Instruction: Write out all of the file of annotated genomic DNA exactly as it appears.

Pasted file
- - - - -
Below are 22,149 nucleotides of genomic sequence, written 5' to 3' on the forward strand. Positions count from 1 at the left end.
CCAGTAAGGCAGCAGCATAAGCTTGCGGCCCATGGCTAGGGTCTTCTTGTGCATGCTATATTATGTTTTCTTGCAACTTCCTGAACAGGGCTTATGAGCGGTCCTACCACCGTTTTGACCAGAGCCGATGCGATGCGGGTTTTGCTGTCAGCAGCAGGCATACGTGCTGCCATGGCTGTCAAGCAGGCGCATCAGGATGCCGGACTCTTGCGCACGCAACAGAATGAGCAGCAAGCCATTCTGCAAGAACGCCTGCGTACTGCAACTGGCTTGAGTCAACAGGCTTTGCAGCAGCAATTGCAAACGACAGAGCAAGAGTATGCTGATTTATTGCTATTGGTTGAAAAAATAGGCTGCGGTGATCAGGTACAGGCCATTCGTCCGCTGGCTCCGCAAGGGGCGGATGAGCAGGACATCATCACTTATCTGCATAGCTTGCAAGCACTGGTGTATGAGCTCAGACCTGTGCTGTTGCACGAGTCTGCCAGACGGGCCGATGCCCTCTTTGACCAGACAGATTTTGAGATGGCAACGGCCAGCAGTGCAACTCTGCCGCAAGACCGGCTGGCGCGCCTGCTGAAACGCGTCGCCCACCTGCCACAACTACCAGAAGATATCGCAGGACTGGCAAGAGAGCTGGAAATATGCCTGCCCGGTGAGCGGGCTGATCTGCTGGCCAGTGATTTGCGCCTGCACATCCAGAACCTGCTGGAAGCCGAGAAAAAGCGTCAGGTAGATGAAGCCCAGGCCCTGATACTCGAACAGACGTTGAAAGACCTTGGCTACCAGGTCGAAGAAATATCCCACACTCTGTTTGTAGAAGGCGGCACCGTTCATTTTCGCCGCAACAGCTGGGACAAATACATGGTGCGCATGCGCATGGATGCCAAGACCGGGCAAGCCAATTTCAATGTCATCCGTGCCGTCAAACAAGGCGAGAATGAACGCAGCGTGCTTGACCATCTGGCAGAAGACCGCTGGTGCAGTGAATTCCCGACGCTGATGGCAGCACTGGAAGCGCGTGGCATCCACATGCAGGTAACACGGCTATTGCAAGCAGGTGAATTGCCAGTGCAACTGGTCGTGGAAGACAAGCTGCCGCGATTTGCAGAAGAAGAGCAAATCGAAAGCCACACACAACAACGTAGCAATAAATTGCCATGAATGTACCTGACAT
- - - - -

Below are 22,149 nucleotides of genomic sequence, written 5' to 3' on the forward strand. Positions count from 1 at the left end.
CCAGTAAGGCAGCAGCATAAGCTTGCGGCCCATGGCTAGGGTCTTCTTGTGCATGCTATATTATGTTTTCTTGCAACTTCCTGAACAGGGCTTATGAGCGGTCCTACCACCGTTTTGACCAGAGCCGATGCGATGCGGGTTTTGCTGTCAGCAGCAGGCATACGTGCTGCCATGGCTGTCAAGCAGGCGCATCAGGATGCCGGACTCTTGCGCACGCAACAGAATGAGCAGCAAGCCATTCTGCAAGAACGCCTGCGTACTGCAACTGGCTTGAGTCAACAGGCTTTGCAGCAGCAATTGCAAACGACAGAGCAAGAGTATGCTGATTTATTGCTATTGGTTGAAAAAATAGGCTGCGGTGATCAGGTACAGGCCATTCGTCCGCTGGCTCCGCAAGGGGCGGATGAGCAGGACATCATCACTTATCTGCATAGCTTGCAAGCACTGGTGTATGAGCTCAGACCTGTGCTGTTGCACGAGTCTGCCAGACGGGCCGATGCCCTCTTTGACCAGACAGATTTTGAGATGGCAACGGCCAGCAGTGCAACTCTGCCGCAAGACCGGCTGGCGCGCCTGCTGAAACGCGTCGCCCACCTGCCACAACTACCAGAAGATATCGCAGGACTGGCAAGAGAGCTGGAAATATGCCTGCCCGGTGAGCGGGCTGATCTGCTGGCCAGTGATTTGCGCCTGCACATCCAGAACCTGCTGGAAGCCGAGAAAAAGCGTCAGGTAGATGAAGCCCAGGCCCTGATACTCGAACAGACGTTGAAAGACCTTGGCTACCAGGTCGAAGAAATATCCCACACTCTGTTTGTAGAAGGCGGCACCGTTCATTTTCGCCGCAACAGCTGGGACAAATACATGGTGCGCATGCGCATGGATGCCAAGACCGGGCAAGCCAATTTCAATGTCATCCGTGCCGTCAAACAAGGCGAGAATGAACGCAGCGTGCTTGACCATCTGGCAGAAGACCGCTGGTGCAGTGAATTCCCGACGCTGATGGCAGCACTGGAAGCGCGTGGCATCCACATGCAGGTAACACGGCTATTGCAAGCAGGTGAATTGCCAGTGCAACTGGTCGTGGAAGACAAGCTGCCGCGATTTGCAGAAGAAGAGCAAATCGAAAGCCACACACAACAACGTAGCAATAAATTGCCATGAATGTACCTGACAT